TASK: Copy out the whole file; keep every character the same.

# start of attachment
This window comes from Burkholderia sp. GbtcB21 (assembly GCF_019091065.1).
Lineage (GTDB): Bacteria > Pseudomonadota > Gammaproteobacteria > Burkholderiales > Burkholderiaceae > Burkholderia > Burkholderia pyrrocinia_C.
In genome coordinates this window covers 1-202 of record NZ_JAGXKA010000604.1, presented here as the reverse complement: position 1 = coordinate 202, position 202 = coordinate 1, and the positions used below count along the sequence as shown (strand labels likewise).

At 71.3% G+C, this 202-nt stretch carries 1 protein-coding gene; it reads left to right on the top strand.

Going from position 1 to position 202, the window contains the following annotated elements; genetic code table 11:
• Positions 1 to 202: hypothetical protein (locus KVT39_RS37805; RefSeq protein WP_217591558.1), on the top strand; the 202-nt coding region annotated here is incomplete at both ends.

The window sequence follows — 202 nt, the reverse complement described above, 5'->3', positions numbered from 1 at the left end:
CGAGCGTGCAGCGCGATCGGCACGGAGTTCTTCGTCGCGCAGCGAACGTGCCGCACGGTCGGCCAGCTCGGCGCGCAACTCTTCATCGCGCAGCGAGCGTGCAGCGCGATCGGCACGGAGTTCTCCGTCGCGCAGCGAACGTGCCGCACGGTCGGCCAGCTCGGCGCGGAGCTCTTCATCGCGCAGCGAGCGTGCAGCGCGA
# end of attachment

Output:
This window comes from Burkholderia sp. GbtcB21 (assembly GCF_019091065.1).
Lineage (GTDB): Bacteria > Pseudomonadota > Gammaproteobacteria > Burkholderiales > Burkholderiaceae > Burkholderia > Burkholderia pyrrocinia_C.
In genome coordinates this window covers 1-202 of record NZ_JAGXKA010000604.1, presented here as the reverse complement: position 1 = coordinate 202, position 202 = coordinate 1, and the positions used below count along the sequence as shown (strand labels likewise).

At 71.3% G+C, this 202-nt stretch carries 1 protein-coding gene; it reads left to right on the top strand.

Going from position 1 to position 202, the window contains the following annotated elements; genetic code table 11:
• Positions 1 to 202: hypothetical protein (locus KVT39_RS37805; RefSeq protein WP_217591558.1), on the top strand; the 202-nt coding region annotated here is incomplete at both ends.

The window sequence follows — 202 nt, the reverse complement described above, 5'->3', positions numbered from 1 at the left end:
CGAGCGTGCAGCGCGATCGGCACGGAGTTCTTCGTCGCGCAGCGAACGTGCCGCACGGTCGGCCAGCTCGGCGCGCAACTCTTCATCGCGCAGCGAGCGTGCAGCGCGATCGGCACGGAGTTCTCCGTCGCGCAGCGAACGTGCCGCACGGTCGGCCAGCTCGGCGCGGAGCTCTTCATCGCGCAGCGAGCGTGCAGCGCGA